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I think its easy LINQ question, but i am very new to LINQ

I have this array:

int[] array = new int[7] { 1, 3, 5, 2, 8, 6, 4 };

and i wrote this code to get top 3 elements in this array:

var topThree = (from i in array orderby i descending select i).Take(3);

and when i check whats inside the topThree i find:

{System.Linq.Enumerable.TakeIterator}
count:0

What i did wrong, and how to correct my code.

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4  
The object in topThree is not the results, it is the query. topThree is an object which means "sort the sequence of items in array from highest to lowest and take the first three". That's all it means. It does NOT mean "8, 6, 5". It means the query, not the results. You can demonstrate this by executing the query, then changing the array, and then executing the query again. The query is exactly the same but the results are different. –  Eric Lippert Jul 23 '09 at 15:59
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4 Answers 4

up vote 14 down vote accepted

How did you "check what's inside the topThree"? The easiest way to do so is to print them out:

using System;
using System.Linq;

public class Test
{
    static void Main()        
    {
        int[] array = new int[7] { 1, 3, 5, 2, 8, 6, 4 };
        var topThree = (from i in array 
                        orderby i descending 
                        select i).Take(3);

        foreach (var x in topThree)
        {
            Console.WriteLine(x);
        }
    }
}

Looks okay to me...

There are potentially more efficient ways of finding the top N values than sorting, but this will certainly work. You might want to consider using dot notation for a query which only does one thing:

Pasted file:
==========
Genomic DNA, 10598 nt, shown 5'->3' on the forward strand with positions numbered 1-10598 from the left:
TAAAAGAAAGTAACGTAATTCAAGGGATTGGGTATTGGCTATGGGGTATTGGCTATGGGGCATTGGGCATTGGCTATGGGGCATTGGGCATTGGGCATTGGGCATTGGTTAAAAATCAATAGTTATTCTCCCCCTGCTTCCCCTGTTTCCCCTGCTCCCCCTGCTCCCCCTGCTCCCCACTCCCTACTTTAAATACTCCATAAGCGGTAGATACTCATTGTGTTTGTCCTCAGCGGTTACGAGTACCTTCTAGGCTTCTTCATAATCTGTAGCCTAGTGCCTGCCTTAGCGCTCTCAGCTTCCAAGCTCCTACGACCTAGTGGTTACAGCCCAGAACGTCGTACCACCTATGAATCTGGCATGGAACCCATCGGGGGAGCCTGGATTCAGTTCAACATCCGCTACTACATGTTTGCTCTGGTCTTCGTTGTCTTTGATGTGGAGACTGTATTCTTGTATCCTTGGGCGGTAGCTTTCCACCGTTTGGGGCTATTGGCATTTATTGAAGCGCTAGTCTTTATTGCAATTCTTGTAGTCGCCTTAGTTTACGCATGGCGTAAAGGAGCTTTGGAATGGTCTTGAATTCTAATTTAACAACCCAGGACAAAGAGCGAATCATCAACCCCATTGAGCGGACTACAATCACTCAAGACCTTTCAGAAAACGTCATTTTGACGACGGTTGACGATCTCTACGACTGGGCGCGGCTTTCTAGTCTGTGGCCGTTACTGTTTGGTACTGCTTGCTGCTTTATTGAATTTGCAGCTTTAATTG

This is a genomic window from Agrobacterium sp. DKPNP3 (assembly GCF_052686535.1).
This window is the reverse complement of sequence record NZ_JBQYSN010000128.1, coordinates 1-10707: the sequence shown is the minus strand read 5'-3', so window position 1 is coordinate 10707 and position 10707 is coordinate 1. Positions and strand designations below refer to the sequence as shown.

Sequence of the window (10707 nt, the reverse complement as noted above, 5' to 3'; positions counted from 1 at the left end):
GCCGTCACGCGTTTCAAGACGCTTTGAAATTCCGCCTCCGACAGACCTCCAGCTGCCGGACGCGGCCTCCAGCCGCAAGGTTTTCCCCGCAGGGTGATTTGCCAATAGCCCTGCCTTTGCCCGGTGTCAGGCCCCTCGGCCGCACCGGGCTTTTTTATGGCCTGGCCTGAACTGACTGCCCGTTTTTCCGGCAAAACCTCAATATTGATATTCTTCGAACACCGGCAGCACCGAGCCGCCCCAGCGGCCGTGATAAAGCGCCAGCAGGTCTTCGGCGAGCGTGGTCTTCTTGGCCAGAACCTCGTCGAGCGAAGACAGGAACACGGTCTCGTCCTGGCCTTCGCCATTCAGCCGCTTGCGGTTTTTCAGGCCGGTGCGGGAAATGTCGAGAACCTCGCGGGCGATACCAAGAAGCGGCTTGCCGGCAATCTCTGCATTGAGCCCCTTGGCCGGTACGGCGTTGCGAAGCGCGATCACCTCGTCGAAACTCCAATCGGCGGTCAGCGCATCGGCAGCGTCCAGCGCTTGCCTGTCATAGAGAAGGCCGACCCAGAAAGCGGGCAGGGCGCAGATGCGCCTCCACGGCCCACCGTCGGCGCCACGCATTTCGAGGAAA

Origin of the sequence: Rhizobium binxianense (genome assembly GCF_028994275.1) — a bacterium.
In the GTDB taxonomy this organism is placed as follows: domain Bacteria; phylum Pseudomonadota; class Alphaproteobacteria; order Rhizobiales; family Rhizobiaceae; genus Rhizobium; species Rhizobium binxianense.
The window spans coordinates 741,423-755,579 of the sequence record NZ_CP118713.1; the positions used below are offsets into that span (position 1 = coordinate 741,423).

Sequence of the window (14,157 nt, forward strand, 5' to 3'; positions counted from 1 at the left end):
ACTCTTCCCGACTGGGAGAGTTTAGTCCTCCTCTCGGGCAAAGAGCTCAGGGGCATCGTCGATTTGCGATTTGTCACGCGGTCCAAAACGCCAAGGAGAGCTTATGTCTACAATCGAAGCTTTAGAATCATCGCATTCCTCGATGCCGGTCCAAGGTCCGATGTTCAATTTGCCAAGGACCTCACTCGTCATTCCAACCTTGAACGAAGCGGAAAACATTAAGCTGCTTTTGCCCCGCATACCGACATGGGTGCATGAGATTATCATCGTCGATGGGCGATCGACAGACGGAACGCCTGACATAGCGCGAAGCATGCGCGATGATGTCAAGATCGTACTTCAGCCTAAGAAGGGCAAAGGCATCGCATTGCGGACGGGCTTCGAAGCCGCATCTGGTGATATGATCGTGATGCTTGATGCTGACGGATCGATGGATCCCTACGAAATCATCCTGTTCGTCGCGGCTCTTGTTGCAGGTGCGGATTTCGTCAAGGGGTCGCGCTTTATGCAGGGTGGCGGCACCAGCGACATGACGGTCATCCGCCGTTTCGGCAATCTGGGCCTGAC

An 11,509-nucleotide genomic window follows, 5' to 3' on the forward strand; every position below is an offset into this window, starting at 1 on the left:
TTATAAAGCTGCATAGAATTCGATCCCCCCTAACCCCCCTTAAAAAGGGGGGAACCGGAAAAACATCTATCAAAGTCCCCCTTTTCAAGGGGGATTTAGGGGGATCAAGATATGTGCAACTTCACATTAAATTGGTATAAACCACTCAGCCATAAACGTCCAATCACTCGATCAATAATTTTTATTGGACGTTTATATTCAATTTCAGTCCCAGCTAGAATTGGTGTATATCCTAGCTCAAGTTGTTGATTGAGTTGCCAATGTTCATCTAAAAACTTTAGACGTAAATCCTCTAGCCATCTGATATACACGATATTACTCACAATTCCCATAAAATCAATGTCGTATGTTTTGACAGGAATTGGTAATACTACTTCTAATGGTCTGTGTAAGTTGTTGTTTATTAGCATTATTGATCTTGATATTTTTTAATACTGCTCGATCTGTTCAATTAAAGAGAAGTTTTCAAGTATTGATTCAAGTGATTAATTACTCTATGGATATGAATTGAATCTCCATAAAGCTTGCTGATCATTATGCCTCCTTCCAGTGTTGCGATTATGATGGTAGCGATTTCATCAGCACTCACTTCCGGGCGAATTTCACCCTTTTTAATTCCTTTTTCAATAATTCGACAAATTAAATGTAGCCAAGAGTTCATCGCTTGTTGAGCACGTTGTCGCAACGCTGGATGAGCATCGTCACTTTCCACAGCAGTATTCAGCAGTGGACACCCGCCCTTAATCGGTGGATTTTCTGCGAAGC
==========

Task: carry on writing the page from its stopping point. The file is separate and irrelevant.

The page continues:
var topThree = array.OrderByDescending(i => i)
                    .Take(3);
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i checked it in the QuickWatch. Thanks for making things more clear. –  Amr ElGarhy Jul 23 '09 at 5:33
2  
QuickWatch is probably being conservative, trying not to execute code for you unless you really ask it to. The query doesn't actually have the data - it just knows how to get at the data. Fetching the data could be slow, or could have side-effects, so it's a bad idea to show that data in the debugger by default. –  Jon Skeet Jul 23 '09 at 6:03
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Your code seems fine to me, you maybe want to get the result back to another array?

int[] topThree = array.OrderByDescending(i=> i)
                      .Take(3)
                      .ToArray();
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Its due to the delayed execution of the linq query.

As suggested if you add .ToArray() or .ToList() or similar you will get the correct result.

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int[] intArray = new int[7] { 1, 3, 5, 2, 8, 6, 4 };            
int ind=0;
var listTop3 = intArray.OrderByDescending(a=>a).Select(itm => new { 
    count = ++ind, value = itm 
}).Where(itm => itm.count < 4);
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